Well, all the cool kids in Blogistan are talking about the new MoMA, so I guess I'll bring you a European perspective on the expensive remodeling and, consequently, entrance fee. Here is a translation (with links added) of an article by Valérie Duponchelle (Le MoMA, musée du futur [MoMA, museum of the future], November 15) for Le Figaro (with three pictures, if you follow that link):
The new MoMA is here. And with this New York giant that claims simply "to have the most important collection of modern and contemporary art in the world," it's time to see how post-9/11 America comes through on that claim. Faithful to its legendary dynamism, as Hollywood is sure of its Matrix effect, here is America setting out to reinvent the museum, to shake up the conventional thinking about the established chronology of collections and radically rejuvenate art history. The new MoMA begins the 21st century with the most contemporary art, the same art that drove the feverish New York auctions skyhigh. It is proudly showing its new purchases—the latest pieces date from 2003 with the South African William Kentridge and the Ethiopian-American Julie Mehretu—and goes back through the progress of its masterpieces to culminate on the 5th floor with Les Demoiselles d'Avignon, painted by Picasso in 1907 and purchased in 1939 by the very young MoMA, barely 10 years old. A revolution for the eye and the spirit.The rest of the article covers a number of other pieces and their new context, while noting at one point the absence of works by French artists. (Annette Messager and Aurélie Nemours are two of the big French names recently featured here.) There is some French perspective on the new museum in Judith Benhamou-Huet's pre-opening interview with MoMA director Glenn Lowry (Un musée pour le XXIe siècle: Le MoMa de New York, November 5) in Le Point. It is that interview that is quoted in the Le Figaro article (Lowry made the claim: "MoMA has a simple mandate: to have the most important collection in the world. I believe that in qualitative terms, that's the case today.") When asked by the interviewer, what he thought of the French National Museum of Modern Art (in the Centre Pompidou), he replied that, while the two museums are in similar positions, MoMa has had the world's most important collection, "since the last 50-some years." He continues, "I don't know what the Beaubourg's acquisitions budget is, but I am certain that we spend much more in order to buy what we have to buy."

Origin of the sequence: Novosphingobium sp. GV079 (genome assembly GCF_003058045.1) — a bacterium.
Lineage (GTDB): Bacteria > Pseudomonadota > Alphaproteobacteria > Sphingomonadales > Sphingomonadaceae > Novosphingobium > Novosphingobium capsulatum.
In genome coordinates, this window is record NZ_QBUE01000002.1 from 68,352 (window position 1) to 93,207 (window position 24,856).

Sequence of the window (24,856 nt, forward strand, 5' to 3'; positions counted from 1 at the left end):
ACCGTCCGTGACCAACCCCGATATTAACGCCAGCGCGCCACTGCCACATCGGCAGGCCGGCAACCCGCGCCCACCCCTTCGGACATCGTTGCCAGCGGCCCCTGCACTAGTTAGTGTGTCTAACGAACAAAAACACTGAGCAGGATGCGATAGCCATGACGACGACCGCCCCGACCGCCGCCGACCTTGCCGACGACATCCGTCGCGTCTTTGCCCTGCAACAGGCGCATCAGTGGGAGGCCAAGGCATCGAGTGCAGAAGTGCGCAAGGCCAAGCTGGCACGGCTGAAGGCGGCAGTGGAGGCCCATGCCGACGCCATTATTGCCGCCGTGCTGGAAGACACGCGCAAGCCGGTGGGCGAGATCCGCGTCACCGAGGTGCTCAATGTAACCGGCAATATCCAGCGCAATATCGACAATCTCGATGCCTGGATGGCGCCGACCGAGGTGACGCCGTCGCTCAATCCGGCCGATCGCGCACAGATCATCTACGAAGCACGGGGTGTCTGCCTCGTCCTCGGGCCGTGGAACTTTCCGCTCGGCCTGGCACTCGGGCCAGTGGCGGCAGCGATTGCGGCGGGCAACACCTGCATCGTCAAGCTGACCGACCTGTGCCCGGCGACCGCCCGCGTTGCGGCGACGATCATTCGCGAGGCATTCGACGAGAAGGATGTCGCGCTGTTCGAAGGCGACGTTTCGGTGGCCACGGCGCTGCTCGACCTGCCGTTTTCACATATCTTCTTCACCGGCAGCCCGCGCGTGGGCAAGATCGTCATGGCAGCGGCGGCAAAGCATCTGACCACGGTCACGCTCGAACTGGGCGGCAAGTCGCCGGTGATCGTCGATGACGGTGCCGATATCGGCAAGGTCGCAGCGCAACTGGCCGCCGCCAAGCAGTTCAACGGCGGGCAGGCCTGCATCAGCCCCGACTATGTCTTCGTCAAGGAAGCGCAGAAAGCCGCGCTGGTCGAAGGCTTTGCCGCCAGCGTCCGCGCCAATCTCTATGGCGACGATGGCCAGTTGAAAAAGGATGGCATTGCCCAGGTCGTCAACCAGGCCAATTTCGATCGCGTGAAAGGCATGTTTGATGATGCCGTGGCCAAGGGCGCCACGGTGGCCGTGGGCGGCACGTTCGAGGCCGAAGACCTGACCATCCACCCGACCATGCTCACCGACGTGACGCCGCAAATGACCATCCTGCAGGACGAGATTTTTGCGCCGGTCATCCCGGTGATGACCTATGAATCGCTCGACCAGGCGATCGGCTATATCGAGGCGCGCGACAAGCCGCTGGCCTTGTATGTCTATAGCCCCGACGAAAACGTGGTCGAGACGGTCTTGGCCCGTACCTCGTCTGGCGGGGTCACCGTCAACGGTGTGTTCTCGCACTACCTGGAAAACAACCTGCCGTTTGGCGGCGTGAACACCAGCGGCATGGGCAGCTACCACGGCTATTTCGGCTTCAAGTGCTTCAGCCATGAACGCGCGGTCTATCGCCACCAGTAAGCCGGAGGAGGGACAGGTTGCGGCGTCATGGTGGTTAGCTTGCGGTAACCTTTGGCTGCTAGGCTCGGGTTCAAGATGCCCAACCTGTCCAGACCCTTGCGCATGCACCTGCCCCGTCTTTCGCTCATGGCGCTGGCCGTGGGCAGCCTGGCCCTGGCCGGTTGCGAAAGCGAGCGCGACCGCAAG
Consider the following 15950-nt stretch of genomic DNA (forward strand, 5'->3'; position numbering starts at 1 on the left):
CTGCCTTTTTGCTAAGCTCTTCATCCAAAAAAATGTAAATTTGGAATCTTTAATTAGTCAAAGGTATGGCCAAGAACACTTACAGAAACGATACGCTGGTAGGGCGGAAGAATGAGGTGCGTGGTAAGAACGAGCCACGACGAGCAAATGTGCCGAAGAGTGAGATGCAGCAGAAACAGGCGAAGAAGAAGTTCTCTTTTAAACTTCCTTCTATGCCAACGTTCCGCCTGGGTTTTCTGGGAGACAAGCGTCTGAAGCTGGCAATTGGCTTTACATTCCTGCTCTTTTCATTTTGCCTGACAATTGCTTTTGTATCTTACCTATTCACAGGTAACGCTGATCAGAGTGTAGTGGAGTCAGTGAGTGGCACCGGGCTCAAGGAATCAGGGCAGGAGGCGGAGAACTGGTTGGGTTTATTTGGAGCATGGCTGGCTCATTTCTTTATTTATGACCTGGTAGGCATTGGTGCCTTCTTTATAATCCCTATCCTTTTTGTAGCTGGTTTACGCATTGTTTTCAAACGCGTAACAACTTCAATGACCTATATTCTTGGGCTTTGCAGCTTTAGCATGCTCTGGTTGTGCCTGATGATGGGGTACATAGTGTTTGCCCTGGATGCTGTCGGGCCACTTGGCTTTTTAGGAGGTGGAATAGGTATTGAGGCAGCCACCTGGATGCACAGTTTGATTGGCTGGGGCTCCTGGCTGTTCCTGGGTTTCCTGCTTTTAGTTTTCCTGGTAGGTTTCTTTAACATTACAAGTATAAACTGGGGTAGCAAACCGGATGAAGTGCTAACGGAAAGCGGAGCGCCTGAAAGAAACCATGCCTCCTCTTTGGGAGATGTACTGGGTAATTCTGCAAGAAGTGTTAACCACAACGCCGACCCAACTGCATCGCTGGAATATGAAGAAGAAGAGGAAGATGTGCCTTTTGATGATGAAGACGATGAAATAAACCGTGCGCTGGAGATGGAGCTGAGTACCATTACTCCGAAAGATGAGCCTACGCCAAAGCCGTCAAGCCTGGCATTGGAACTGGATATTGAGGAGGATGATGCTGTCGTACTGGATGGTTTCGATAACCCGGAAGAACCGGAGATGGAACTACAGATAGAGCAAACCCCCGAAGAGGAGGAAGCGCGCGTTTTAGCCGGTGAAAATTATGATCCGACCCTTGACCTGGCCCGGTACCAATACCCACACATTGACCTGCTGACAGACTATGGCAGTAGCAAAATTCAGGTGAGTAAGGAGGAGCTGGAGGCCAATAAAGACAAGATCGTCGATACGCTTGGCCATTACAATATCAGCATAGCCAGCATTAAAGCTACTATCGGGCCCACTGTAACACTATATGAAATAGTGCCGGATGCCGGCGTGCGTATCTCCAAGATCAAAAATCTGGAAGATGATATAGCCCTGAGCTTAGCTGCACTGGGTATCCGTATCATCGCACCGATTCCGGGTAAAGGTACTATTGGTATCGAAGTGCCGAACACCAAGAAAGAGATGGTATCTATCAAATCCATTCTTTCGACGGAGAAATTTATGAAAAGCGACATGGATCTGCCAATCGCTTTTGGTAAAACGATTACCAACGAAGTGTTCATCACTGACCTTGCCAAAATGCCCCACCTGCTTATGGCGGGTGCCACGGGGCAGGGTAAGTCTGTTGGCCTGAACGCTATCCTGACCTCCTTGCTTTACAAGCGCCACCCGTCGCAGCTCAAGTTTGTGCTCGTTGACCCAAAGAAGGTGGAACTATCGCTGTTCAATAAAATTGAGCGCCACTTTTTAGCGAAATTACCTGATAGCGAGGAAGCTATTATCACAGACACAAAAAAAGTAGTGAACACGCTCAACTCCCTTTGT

From the Atrium, on the ground floor, the space is presented, opening up like the heart of a pyramd on the whole of the building. You can see, through a high narrow window, the zig-zag of the stairs and the intense blue of Matisse's La Danse. It serves as an anchoring point as you pass through toward the vast rooms dedicated first to contemporary art and then, on the upper level, modern art. There are very few works in this Atrium, but what works they are! They are the backbone of this new museum project: on a long, bare wall Monet's Water Lilies blossom, so modern and vigorous, in which we rediscover movement; across from that, a large De Kooning, brimming with vitality; in the middle, an ode to America by Jasper Johns in 1992 to 1995 and another by Brice Marden with Vine, a superb oil from 1992 to 1993; in the center, a sculpture, as simple as a zip, by Barnett Newman from 1963 to 1967, placed there like the obelisk of the age. The first room, as high-ceilinged as a cathedral, is the most anticipated, as well as the least expected. Those who come to the MoMA to admire Van Gogh's Starry Night, the Boy Leading a Horse (the fabulous Picasso that eclipsed the Boy with a Pipe at more than $100 million at Sotheby's in May), or even Rousseau's The Sleeping Gypsy will discover the strange worlds of American Matthew Barney (the video artist, photographer, and sculptor born in 1967) through his Cabinet of Baby Fay la Foe, a work from 2000 purchased in the same year. [...]
The public will be, for once, excused from paying, on Saturday, November 20, for the official reopening, the $20 entrance fee, a brutal price hike that made the New York press scream. Eager to discover the new face of this bastion of American art, sober in architecture like an office building, swept by city lights by the interplay of asymmetrical windows and immense skylights, the public can at least gauge for itself the watchword of this colossal project: the "readability" of a museum that wants to look toward the future, that leaves the breviaries to the libraries, the meditation on the 14 stations of the cross to the churches, and the old attitudes to Europe.